Philip Hoffman was invited for the second year in a row to the Salso (Italy) Film and Television Festival, this year to screen his new film PASSING THROUGH/TORN FORMATIONS. Phil reports that although this is not a huge festival—one can actually see all the films screened - and although the competition is only amongst feature films, they always programme some experimental work. This year there was a Godard retrospective and, in past years they've invited Syberberg amongst others. The largest audience turn out is for the mainstream feature films, yet, Philip feels, a lot is to be gained from the networking that takes place. This has been a good thing personally for Philip, and he notes its use for distribution purposes. Film and video work from various coops is shown, usually on video; the festival acting as a meeting place for distribution, touring, contacts. Phil is planning to put together a package of Canadian films to be screened, hopefully on film, during next year's festival.

Hey! I think we have a 'school' in film happening right here- the "escarpment group" as they're being called - Rick Hancox, Richard Kerr, and now Phil Hoffman all teachers at Oakville's Sheridan College have created a recognizeable style of experimental filmmaking. Mike Hoolboom, experimental film officer at Canadian Filmmakers' Distribution Centre instituted a prize to be awarded from the Centre for the best Sheridan student experimental film. Mike and I juried this first year. Best experimental film was awarded to Hugh Bissett's film MANTRA, an ambitious fifteen minute film, complex, sensitive, well-structured and orchestrated—and showing definite signs of the Hancox/Kerr sharp blue, blue skies, the gently panning camera caressing landscape, the Kerr/Hoffman on-the-road- autobiographical motif, and the Hoffmanesque introspective voice-over!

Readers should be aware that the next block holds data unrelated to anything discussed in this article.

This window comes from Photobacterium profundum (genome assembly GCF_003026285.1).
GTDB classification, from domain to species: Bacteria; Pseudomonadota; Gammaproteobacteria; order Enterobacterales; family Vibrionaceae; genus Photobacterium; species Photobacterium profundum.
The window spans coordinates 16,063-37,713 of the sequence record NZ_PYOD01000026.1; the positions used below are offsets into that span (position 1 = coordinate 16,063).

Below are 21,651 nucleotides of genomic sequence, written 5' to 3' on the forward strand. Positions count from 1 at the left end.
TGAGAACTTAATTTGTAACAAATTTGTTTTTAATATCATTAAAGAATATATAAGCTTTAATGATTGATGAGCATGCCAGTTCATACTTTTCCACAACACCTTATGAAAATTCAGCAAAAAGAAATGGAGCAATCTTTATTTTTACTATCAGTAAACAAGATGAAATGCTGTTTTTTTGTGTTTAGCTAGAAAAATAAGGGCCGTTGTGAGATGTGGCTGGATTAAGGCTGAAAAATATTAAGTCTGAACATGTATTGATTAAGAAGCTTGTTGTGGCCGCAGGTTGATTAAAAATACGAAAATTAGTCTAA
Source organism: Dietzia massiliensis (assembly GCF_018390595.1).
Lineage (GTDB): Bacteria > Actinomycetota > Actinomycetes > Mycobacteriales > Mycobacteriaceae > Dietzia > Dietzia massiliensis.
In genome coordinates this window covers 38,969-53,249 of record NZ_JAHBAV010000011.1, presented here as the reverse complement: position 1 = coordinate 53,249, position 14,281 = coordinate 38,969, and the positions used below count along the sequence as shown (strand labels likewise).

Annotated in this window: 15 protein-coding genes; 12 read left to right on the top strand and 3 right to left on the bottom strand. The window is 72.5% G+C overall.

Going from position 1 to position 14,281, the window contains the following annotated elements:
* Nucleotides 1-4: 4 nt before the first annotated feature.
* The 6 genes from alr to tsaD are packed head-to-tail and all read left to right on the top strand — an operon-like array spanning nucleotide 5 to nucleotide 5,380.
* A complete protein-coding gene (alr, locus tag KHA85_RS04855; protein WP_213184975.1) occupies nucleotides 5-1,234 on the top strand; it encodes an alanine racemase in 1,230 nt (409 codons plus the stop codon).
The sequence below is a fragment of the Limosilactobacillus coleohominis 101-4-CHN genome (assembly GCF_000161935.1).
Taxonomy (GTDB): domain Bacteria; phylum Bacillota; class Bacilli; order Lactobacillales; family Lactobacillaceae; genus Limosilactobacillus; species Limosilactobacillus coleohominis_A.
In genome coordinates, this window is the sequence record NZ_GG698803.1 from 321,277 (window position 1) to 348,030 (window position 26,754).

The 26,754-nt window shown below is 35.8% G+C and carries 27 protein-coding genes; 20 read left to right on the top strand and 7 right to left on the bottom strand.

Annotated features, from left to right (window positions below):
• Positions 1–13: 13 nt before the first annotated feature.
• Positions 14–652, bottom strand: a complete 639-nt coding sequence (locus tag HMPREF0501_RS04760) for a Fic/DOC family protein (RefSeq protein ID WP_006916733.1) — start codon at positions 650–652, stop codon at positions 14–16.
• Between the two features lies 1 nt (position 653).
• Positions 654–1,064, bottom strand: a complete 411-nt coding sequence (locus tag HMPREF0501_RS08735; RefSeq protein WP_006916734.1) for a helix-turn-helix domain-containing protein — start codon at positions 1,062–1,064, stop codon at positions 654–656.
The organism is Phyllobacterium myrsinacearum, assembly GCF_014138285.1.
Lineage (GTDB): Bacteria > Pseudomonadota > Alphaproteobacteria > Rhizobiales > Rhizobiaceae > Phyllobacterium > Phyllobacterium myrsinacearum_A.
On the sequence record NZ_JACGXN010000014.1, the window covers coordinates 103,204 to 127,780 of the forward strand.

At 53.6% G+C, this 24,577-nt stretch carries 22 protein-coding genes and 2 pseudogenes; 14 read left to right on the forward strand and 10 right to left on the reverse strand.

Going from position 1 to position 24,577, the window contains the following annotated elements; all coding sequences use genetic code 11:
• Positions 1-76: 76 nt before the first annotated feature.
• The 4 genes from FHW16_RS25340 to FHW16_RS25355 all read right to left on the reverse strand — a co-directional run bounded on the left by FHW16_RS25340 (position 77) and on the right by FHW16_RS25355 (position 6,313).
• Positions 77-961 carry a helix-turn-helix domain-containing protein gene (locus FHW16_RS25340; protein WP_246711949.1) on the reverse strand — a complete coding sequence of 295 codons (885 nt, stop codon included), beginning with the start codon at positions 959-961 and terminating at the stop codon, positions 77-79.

An update on the state of experimental film (and film in general) at the major public galleries: Meetings of the film committee at the Art Gallery of Ontario continue with the result, thus far, of the creation of a FILM DEPARTMENT headed and staffed by Cathy Jonasson and Norma. Policy and funding for this department are still in the talking stage.

The National Gallery of Canada opens its new building with a gala event which includes screenings of recently acquired videotapes—five regional programs (39 videos) which will be screened daily in the gallery throughout May and June. Films, on the other hand, rented for one screening each, will be shown Sunday and Monday evenings in a  programme of new works by independent Canadian filmmakers, EMERGING IMAGES. And this after filmmakers such as Michael Snow, David Rimmer, Joyce Wieland, Blaine Allen, Lorne Marin, Peter Dudar, Peter Lipskis, Mike Hoolboom, Chris Gallagher, Annette Mangaard, Gary Popovich, Steve Sanguadolce, myself and groups such as the Calgary Society of Independent Filmmakers, Atlantic Filmmakers Coop, and the Film and Video Alliance ALL WROTE letters protesting the inexplicable exclusion of film acquisitions from the mandate of the FILM and video officer. What now?!